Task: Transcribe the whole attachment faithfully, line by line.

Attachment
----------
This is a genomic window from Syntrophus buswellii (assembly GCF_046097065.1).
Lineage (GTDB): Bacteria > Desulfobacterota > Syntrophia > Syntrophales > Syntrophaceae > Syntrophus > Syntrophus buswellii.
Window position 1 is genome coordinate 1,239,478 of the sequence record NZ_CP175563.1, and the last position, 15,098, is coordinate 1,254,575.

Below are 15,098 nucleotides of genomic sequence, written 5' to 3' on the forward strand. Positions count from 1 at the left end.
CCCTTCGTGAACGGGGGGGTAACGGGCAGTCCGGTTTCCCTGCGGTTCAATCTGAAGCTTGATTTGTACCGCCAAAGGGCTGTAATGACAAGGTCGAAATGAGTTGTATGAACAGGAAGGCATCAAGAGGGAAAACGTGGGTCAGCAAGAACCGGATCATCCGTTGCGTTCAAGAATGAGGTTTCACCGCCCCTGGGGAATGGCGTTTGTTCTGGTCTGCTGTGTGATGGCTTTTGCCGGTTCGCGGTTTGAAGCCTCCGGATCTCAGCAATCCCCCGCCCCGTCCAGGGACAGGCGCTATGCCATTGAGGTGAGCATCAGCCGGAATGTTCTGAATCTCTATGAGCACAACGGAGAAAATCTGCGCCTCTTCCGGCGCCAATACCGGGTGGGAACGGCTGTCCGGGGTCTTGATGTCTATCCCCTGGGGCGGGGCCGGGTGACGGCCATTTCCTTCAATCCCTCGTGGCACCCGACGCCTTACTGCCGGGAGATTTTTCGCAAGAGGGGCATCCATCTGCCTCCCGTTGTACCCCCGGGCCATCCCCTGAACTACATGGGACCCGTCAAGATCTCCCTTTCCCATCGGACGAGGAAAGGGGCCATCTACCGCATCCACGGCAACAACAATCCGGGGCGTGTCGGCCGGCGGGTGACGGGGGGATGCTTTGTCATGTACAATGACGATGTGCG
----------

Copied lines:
This is a genomic window from Syntrophus buswellii (assembly GCF_046097065.1).
Lineage (GTDB): Bacteria > Desulfobacterota > Syntrophia > Syntrophales > Syntrophaceae > Syntrophus > Syntrophus buswellii.
Window position 1 is genome coordinate 1,239,478 of the sequence record NZ_CP175563.1, and the last position, 15,098, is coordinate 1,254,575.

Below are 15,098 nucleotides of genomic sequence, written 5' to 3' on the forward strand. Positions count from 1 at the left end.
CCCTTCGTGAACGGGGGGGTAACGGGCAGTCCGGTTTCCCTGCGGTTCAATCTGAAGCTTGATTTGTACCGCCAAAGGGCTGTAATGACAAGGTCGAAATGAGTTGTATGAACAGGAAGGCATCAAGAGGGAAAACGTGGGTCAGCAAGAACCGGATCATCCGTTGCGTTCAAGAATGAGGTTTCACCGCCCCTGGGGAATGGCGTTTGTTCTGGTCTGCTGTGTGATGGCTTTTGCCGGTTCGCGGTTTGAAGCCTCCGGATCTCAGCAATCCCCCGCCCCGTCCAGGGACAGGCGCTATGCCATTGAGGTGAGCATCAGCCGGAATGTTCTGAATCTCTATGAGCACAACGGAGAAAATCTGCGCCTCTTCCGGCGCCAATACCGGGTGGGAACGGCTGTCCGGGGTCTTGATGTCTATCCCCTGGGGCGGGGCCGGGTGACGGCCATTTCCTTCAATCCCTCGTGGCACCCGACGCCTTACTGCCGGGAGATTTTTCGCAAGAGGGGCATCCATCTGCCTCCCGTTGTACCCCCGGGCCATCCCCTGAACTACATGGGACCCGTCAAGATCTCCCTTTCCCATCGGACGAGGAAAGGGGCCATCTACCGCATCCACGGCAACAACAATCCGGGGCGTGTCGGCCGGCGGGTGACGGGGGGATGCTTTGTCATGTACAATGACGATGTGCG